• As will be appreciated by persons skilled in the art, an accelerometer is a sensor which converts acceleration from motion (e.g., movement of the communications device or a portion thereof due to the strike force) and gravity which are detected by a sensing element into an electrical signal (producing a corresponding change in output) and is available in one, two or three axis configurations. Accelerometers may produce digital or analog output signals depending on the type of accelerometer. Generally, two types of outputs are available depending on whether an analog or digital accelerometer is used: (1) an analog output requiring buffering and analog-to-digital (A/D) conversion; and (2) a digital output which is typically available in an industry standard interface such as an SPI (Serial Peripheral Interface) or I2C (Inter-Integrated Circuit) interface. The embodiment shown in FIG. 9 illustrates an analog output into the A/D converter 138. The output of an accelerometer is typically measured in terms of the gravitational acceleration constant at the Earth's surface, denoted g, which is approximately 9.81 m/s2 (32.2 ft/s2) as the standard average. The accelerometer may be of almost any type including, but not limited to, a capacitive, piezoelectric, piezoresistive, or gas-based accelerometer. The range of accelerometers varies up to the thousands of g's, however for portable electronic devices “low-g” accelerometers may be used. Example low-g accelerometers which may be used are MEMS digital accelerometers from Analog Devices, Inc. (ADI), Freescale Semiconductor, Inc. (Freescale) and STMicroelectronics N.V. of Geneva, Switzerland.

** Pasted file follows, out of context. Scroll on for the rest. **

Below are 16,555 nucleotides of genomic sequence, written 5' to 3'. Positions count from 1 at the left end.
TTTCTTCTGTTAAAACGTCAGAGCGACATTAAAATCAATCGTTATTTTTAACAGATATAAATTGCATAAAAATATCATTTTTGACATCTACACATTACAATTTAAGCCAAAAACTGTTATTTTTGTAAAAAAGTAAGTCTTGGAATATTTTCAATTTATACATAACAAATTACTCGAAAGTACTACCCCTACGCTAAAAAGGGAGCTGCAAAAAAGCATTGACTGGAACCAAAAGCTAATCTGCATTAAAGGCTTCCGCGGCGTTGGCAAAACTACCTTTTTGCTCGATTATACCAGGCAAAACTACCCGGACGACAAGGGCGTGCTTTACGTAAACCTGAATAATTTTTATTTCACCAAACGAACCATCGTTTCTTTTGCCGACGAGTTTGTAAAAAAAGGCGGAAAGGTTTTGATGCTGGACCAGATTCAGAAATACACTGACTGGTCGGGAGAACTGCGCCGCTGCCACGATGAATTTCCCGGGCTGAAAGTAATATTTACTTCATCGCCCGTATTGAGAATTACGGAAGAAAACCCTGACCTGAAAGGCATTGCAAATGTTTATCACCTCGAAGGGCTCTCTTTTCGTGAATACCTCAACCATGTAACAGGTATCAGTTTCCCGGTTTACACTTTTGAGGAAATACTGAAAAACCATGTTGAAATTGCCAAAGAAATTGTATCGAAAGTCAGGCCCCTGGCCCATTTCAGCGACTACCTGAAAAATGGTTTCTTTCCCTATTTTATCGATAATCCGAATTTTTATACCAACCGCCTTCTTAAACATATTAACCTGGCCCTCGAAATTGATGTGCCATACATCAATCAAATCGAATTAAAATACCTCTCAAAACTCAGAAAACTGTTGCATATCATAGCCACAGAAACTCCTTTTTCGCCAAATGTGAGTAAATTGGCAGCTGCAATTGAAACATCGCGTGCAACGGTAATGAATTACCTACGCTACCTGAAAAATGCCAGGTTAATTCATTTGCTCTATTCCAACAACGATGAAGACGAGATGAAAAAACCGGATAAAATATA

• The operational settings of the accelerometer, in one example, are controlled using control signals sent to the accelerometer via a serial interface. In one illustrated example, the microprocessor determines the motion detection in accordance with the acceleration measured by the accelerometer. Raw acceleration data measured by the accelerometer, in another example, is sent to the microprocessor via a serial interface where motion detection is determined by the operating system or other software module. In other embodiments, a different digital accelerometer configuration could be used, or a suitable analog accelerometer and control circuit could be used.
  • In addition, a personal information manager (PIM) application may be installed during manufacture. The PIM is capable of organizing and managing data items, such as email, calendar events, voice mails, appointments, and task items. The PIM application is also capable of sending and receiving data items via a wireless network 141. The PIM data items are seamlessly integrated, synchronized and updated via the wireless network 141 with the device user's corresponding data items stored or associated with a host computer system.